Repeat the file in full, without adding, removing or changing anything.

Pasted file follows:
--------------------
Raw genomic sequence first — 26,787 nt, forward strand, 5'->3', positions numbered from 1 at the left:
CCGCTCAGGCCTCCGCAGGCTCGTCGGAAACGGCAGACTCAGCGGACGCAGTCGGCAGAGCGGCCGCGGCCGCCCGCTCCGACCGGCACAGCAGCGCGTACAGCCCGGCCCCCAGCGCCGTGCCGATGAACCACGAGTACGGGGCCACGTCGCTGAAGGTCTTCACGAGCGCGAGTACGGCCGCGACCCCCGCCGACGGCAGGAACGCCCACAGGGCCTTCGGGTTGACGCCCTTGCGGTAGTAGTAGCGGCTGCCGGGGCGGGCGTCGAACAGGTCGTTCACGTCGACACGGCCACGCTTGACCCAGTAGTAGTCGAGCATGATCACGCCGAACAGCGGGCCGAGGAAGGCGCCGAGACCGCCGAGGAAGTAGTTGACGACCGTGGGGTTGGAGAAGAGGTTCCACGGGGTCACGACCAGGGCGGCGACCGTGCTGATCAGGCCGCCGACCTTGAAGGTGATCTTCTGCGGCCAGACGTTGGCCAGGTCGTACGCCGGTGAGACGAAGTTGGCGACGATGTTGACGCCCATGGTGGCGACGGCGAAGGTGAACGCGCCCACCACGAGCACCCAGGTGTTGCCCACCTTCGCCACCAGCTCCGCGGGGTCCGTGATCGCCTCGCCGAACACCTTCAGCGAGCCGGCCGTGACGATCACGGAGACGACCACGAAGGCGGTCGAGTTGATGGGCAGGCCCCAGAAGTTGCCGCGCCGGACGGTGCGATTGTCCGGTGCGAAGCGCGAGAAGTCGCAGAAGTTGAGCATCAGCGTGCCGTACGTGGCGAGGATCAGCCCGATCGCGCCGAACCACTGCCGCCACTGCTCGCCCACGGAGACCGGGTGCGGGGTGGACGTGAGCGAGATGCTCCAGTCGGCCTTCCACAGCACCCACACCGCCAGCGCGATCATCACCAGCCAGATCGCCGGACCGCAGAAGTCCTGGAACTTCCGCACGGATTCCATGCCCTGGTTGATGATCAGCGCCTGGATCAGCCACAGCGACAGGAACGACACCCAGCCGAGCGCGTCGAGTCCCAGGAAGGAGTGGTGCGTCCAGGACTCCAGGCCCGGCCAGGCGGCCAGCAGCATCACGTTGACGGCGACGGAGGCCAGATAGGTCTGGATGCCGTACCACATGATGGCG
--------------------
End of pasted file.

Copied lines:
Raw genomic sequence first — 26,787 nt, forward strand, 5'->3', positions numbered from 1 at the left:
CCGCTCAGGCCTCCGCAGGCTCGTCGGAAACGGCAGACTCAGCGGACGCAGTCGGCAGAGCGGCCGCGGCCGCCCGCTCCGACCGGCACAGCAGCGCGTACAGCCCGGCCCCCAGCGCCGTGCCGATGAACCACGAGTACGGGGCCACGTCGCTGAAGGTCTTCACGAGCGCGAGTACGGCCGCGACCCCCGCCGACGGCAGGAACGCCCACAGGGCCTTCGGGTTGACGCCCTTGCGGTAGTAGTAGCGGCTGCCGGGGCGGGCGTCGAACAGGTCGTTCACGTCGACACGGCCACGCTTGACCCAGTAGTAGTCGAGCATGATCACGCCGAACAGCGGGCCGAGGAAGGCGCCGAGACCGCCGAGGAAGTAGTTGACGACCGTGGGGTTGGAGAAGAGGTTCCACGGGGTCACGACCAGGGCGGCGACCGTGCTGATCAGGCCGCCGACCTTGAAGGTGATCTTCTGCGGCCAGACGTTGGCCAGGTCGTACGCCGGTGAGACGAAGTTGGCGACGATGTTGACGCCCATGGTGGCGACGGCGAAGGTGAACGCGCCCACCACGAGCACCCAGGTGTTGCCCACCTTCGCCACCAGCTCCGCGGGGTCCGTGATCGCCTCGCCGAACACCTTCAGCGAGCCGGCCGTGACGATCACGGAGACGACCACGAAGGCGGTCGAGTTGATGGGCAGGCCCCAGAAGTTGCCGCGCCGGACGGTGCGATTGTCCGGTGCGAAGCGCGAGAAGTCGCAGAAGTTGAGCATCAGCGTGCCGTACGTGGCGAGGATCAGCCCGATCGCGCCGAACCACTGCCGCCACTGCTCGCCCACGGAGACCGGGTGCGGGGTGGACGTGAGCGAGATGCTCCAGTCGGCCTTCCACAGCACCCACACCGCCAGCGCGATCATCACCAGCCAGATCGCCGGACCGCAGAAGTCCTGGAACTTCCGCACGGATTCCATGCCCTGGTTGATGATCAGCGCCTGGATCAGCCACAGCGACAGGAACGACACCCAGCCGAGCGCGTCGAGTCCCAGGAAGGAGTGGTGCGTCCAGGACTCCAGGCCCGGCCAGGCGGCCAGCAGCATCACGTTGACGGCGACGGAGGCCAGATAGGTCTGGATGCCGTACCACATGATGGCG